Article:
Also worrisome, Rosenfeld said, is how the anarchist movement is evolving.

"There is a new trend of willingness to actually fight the police and de-arrest individuals, something simply not in evidence four years ago," he wrote on the blog.

Rosenfeld said Tampa police have a reputation for professionalism. Still, one thing on the city's guide gave him pause. It is a statement — not in the section contributed by the ACLU — that "demonstrators may not intentionally disrupt the public's ability to freely move about on the sidewalks" or likewise obstruct traffic in the street.

Faced with a sit-down protest, he said, sometimes it's better to be flexible and make a detour around it. He said it would concern him if police used the statement as a pretext for arresting protesters at will.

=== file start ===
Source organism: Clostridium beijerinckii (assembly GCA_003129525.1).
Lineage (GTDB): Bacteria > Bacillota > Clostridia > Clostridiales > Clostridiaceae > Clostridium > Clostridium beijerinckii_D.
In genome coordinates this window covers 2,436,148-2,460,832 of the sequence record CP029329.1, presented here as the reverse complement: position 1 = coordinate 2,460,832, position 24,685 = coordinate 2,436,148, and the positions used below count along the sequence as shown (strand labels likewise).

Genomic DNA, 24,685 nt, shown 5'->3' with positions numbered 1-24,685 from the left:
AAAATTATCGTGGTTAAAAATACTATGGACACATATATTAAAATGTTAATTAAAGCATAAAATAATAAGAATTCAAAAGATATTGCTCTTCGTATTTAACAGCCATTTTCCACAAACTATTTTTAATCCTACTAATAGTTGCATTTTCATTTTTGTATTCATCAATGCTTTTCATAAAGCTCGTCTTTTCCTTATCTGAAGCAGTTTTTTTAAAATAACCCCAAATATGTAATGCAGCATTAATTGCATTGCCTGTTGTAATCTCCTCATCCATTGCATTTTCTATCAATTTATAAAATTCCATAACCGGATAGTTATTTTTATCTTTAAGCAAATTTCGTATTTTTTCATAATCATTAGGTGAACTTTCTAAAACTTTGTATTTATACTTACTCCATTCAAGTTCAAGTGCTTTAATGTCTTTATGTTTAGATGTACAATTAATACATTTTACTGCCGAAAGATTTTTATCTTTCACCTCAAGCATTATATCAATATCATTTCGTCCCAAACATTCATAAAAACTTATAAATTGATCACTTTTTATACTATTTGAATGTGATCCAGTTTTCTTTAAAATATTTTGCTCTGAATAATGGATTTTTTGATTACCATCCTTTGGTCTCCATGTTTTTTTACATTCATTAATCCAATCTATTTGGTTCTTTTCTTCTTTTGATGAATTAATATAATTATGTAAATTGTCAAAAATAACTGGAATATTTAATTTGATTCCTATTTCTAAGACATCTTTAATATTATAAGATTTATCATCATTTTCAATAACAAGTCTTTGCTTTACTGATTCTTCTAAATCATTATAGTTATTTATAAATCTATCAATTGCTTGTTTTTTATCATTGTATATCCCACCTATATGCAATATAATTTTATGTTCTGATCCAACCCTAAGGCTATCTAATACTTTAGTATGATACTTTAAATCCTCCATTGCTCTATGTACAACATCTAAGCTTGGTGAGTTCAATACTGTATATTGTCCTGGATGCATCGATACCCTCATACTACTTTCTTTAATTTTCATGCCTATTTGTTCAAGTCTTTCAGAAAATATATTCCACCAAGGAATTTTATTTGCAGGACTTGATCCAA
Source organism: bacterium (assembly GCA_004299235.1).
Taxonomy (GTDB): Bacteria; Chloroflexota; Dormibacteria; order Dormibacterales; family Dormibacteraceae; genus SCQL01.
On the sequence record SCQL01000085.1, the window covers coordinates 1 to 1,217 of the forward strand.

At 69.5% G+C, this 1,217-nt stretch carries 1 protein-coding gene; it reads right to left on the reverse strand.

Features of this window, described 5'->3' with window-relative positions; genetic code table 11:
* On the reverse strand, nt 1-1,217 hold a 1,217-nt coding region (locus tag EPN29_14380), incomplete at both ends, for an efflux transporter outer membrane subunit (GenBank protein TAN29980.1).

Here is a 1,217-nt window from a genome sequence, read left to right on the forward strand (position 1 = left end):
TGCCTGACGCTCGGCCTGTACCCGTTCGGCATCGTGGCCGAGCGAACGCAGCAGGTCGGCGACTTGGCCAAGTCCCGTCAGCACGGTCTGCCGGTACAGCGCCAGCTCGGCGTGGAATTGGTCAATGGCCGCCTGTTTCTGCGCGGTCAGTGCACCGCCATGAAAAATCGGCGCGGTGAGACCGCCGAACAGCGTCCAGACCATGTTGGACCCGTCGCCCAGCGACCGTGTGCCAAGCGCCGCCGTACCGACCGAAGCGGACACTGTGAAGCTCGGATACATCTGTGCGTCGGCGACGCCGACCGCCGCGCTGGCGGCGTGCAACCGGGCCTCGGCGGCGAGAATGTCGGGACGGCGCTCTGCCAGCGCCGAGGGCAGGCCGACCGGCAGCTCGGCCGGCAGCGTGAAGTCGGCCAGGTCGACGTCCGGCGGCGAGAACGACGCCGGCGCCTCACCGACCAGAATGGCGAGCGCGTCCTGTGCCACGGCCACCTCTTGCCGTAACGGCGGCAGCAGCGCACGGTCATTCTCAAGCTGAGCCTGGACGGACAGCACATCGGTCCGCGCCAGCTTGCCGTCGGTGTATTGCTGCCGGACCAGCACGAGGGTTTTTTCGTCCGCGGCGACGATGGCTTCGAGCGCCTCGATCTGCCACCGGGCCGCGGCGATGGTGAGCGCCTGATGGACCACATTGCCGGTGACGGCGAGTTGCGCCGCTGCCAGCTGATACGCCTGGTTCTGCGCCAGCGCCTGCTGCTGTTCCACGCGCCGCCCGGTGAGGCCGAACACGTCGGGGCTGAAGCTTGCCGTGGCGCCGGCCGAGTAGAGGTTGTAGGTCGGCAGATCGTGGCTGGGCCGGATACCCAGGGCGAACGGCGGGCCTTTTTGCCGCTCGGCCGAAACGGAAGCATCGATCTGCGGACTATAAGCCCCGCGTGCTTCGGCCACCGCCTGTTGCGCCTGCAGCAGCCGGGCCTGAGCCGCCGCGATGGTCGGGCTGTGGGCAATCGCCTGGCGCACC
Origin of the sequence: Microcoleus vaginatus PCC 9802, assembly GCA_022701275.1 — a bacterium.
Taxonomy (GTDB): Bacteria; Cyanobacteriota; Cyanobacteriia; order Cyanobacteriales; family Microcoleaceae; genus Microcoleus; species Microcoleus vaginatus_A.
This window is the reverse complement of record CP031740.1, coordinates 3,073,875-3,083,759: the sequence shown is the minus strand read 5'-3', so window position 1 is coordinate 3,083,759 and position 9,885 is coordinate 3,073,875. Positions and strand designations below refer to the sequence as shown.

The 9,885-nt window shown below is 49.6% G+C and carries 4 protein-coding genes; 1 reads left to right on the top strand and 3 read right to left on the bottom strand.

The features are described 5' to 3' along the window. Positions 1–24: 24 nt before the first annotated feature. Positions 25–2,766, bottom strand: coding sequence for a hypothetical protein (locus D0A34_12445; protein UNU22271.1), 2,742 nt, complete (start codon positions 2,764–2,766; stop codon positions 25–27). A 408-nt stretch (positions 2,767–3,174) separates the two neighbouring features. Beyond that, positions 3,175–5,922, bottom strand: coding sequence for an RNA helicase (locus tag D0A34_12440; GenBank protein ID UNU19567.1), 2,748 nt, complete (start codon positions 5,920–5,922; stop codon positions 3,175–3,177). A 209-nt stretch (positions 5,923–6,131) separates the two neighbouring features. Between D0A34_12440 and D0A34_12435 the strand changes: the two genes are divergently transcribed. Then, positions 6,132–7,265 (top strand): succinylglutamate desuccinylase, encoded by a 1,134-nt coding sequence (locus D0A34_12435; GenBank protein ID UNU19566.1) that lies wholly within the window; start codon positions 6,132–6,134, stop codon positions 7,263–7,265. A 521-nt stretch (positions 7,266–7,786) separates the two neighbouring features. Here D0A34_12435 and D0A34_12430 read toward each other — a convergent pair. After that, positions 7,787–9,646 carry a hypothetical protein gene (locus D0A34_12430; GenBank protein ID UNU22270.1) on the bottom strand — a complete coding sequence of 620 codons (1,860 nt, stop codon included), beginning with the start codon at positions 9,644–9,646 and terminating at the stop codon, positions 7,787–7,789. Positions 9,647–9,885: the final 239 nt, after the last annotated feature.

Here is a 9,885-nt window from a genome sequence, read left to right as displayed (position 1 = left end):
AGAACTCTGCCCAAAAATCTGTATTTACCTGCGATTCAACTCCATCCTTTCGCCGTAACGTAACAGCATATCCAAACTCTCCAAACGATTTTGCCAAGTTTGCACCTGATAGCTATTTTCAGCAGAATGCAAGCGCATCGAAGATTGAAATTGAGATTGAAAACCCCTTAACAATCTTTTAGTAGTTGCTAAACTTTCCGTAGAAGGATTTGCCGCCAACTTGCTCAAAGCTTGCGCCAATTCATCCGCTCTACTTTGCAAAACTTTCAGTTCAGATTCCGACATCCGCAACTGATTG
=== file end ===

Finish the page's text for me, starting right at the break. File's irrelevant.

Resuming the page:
When protesters opt out of the mechanisms that the city has put in place, Rosenfeld said, the effective response is to engage with protest groups, especially the moderates, and to negotiate agreements in advance that recognize the goals and needs of both the marchers and the police.

During a town hall meeting last week, police Chief Jane Castor said officers are pursuing exactly that kind of engagement.

"We have a parade route, but we know there will be spontaneous events," she said. "We're communicating with those individuals as well so that we can develop a route and a process that will be advantageous to everyone."

Economists skeptical of convention's impact

On Friday, researchers at the financial and professional services firm Jones Lang LaSalle released a report projecting the RNC would have a local economic impact of at least $153.6 million.

On Saturday, the Wall Street Journal weighed in with some dissenting voices.